And you should probably get and use a meter that will measur e up to 150 volts AC. Better yet, up to 250 or more.
***3-way really means two-way. It works in either of two positions but has 3 wires. There are also 4-way switches, which should be called 4 wire switches. They only have two positions and work in only two ways. (They are used when you want to be able to turn a light or something on and off from 3 or more locations.) So don't get too hung up on -way. The ones you are dealing with are 3-wire switches.
****There would be 18 ways, but since two screws on each switch are equivalent, and reversing the wires on them won't change anything except the position of the toggle to get the same result., I divide by 2.
The original electrician lived in our development. A house might have been part of the payment he received for the work he did. You could tell his house because of all the lights outside. :) and because the stove fan vented to the outside. At a HOA meeting, I made the mistake of telling him that he, or one of his men, had connected the switch wrong. It's not that he retaliated or anything, but he was denied he had made a mistake, and I just annoyed him for nothing.
**(It's also possible to have one switch go to one side of the receptacle and the other switch control the other side, but I don't know why one would do this. Still if the original installer did do this, my technique above will NOT work. That's why you need a meter and need to measure the voltage at each of the six screws. To distinguish this situation from the one I started with above. This is why you need to measure those 6 voltages 4 times, once each when both switches are up, when both are down, when switch A is up and B is down, and when A is down and B is up. Each set of meassrement should note whether or not the light is on or not with the switches in those positions When you are done writing this all down and thinking about it until you really understand it, until you can explain why the light is one when it is on and off when it is off, after you can draw a diagram of the wires between the switches^^, then you'll be ready to change the wiring.)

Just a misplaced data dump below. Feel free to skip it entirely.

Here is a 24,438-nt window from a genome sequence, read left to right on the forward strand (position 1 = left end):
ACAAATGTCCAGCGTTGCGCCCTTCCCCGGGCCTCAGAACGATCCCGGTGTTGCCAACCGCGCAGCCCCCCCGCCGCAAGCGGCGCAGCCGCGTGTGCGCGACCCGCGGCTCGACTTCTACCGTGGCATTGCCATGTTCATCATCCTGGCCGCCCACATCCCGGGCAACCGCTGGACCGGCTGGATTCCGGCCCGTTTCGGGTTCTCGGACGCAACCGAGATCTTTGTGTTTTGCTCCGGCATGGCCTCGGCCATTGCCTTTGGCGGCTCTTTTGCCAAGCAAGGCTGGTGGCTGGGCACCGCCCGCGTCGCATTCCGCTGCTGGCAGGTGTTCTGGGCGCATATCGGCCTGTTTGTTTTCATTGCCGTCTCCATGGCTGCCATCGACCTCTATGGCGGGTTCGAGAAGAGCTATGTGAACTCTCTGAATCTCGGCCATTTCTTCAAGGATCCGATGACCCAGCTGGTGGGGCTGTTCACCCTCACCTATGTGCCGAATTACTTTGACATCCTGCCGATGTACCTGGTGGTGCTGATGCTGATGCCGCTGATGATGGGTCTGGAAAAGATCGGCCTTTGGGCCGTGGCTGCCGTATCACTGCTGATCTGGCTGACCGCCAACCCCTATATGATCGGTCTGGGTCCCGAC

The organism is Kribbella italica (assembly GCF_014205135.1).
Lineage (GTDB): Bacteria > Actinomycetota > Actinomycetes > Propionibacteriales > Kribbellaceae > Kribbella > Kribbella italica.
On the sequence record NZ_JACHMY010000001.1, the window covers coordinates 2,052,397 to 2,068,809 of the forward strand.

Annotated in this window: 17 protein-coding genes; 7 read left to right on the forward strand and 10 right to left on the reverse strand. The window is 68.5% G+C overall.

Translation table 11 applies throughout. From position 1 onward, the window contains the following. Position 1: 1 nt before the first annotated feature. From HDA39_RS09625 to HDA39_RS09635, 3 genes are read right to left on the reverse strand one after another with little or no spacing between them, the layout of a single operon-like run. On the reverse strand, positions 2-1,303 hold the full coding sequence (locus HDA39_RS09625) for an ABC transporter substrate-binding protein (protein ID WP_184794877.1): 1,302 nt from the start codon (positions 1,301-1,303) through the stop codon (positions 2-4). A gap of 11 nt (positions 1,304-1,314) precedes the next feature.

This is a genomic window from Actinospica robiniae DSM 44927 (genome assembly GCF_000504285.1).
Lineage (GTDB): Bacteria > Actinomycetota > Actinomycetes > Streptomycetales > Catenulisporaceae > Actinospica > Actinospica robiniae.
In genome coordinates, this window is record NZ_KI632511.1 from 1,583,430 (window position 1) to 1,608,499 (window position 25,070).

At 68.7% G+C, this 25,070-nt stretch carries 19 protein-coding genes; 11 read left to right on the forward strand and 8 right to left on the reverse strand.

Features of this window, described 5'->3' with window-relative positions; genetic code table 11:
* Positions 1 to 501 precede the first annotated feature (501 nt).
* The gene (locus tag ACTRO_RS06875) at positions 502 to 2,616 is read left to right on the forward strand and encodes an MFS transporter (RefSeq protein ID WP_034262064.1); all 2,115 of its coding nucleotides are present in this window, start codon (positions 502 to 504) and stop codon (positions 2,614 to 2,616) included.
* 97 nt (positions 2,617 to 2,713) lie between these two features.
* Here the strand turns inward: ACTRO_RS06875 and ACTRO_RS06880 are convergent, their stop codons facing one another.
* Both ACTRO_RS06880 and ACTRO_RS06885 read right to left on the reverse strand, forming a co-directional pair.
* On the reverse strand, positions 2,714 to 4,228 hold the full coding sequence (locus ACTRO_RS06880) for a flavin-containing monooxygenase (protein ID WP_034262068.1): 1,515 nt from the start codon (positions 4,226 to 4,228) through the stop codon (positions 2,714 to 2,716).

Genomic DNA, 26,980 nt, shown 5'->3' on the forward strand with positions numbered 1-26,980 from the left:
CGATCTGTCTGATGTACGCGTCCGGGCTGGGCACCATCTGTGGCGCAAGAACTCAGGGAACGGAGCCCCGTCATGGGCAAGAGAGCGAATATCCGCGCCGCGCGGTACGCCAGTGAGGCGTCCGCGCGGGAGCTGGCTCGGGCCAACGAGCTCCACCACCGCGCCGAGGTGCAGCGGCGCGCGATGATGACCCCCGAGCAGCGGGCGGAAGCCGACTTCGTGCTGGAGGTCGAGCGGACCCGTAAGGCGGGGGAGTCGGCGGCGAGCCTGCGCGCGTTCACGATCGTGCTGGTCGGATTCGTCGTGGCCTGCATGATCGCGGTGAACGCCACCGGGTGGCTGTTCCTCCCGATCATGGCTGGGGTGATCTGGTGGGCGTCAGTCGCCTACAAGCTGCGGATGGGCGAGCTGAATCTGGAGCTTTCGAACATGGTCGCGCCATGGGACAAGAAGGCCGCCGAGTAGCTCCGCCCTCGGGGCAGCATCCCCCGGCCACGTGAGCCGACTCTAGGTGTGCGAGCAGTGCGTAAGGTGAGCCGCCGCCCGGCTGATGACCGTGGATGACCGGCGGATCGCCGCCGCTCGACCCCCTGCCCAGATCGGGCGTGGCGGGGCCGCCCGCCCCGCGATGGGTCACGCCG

^^So that the wirees in your diagram are the same color at both ends as they are in real life (bearing in mind that sometimes the ends of the wire are painted a different color by the electrician. I know this last paragraph really complicates things. It's late. sorry.

Meirman -- If emailing, please let me know whether or not you are posting the same letter. Change domain to erols.com, if necessary.
Add pictures here
<% if( /^image/.test(type) ){ %>
<% } %>
<%-name%>
Add image file
Upload
JK wrote:

Then you have it wired incorrectly
Take a look at this to figure out what you need
http://home.howstuffworks.com/three-way.htm
--
Joseph Meehan

26 + 6 = 1 It's Irish Math
  Click to see the full signature.
Add pictures here
<% if( /^image/.test(type) ){ %>
<% } %>
<%-name%>
Add image file
Upload
Joseph Meehan wrote:

Or wired correctly but a wire is broken where you can't see it.
Or wired correctly with no broken wires but one of the switches is malfunctioning (it could be either switch in a 3-way circuit).

Once you figure out what you have then you can make some sense out of the steps to diagnose the problem.
%mod%
Add pictures here
<% if( /^image/.test(type) ){ %>
<% } %>
<%-name%>
Add image file
Upload
snipped-for-privacy@worldnet.att.net wrote:

Good catch. Those are possibilities.
--
Joseph Meehan

26 + 6 = 1 It's Irish Math
  Click to see the full signature.
Add pictures here
<% if( /^image/.test(type) ){ %>
<% } %>
<%-name%>
Add image file
Upload
Hhmmm, the only possibility I can think of is the wire connecting to the receptacle. I'm fairly certain both 3-way switches are wired correctly.
If a wire is broken, would the receptacle be working at all?

Add pictures here
<% if( /^image/.test(type) ){ %>
<% } %>
<%-name%>
Add image file
Upload

Related Threads

    HomeOwnersHub.com is a website for homeowners and building and maintenance pros. It is not affiliated with any of the manufacturers or service providers discussed here. All logos and trade names are the property of their respective owners.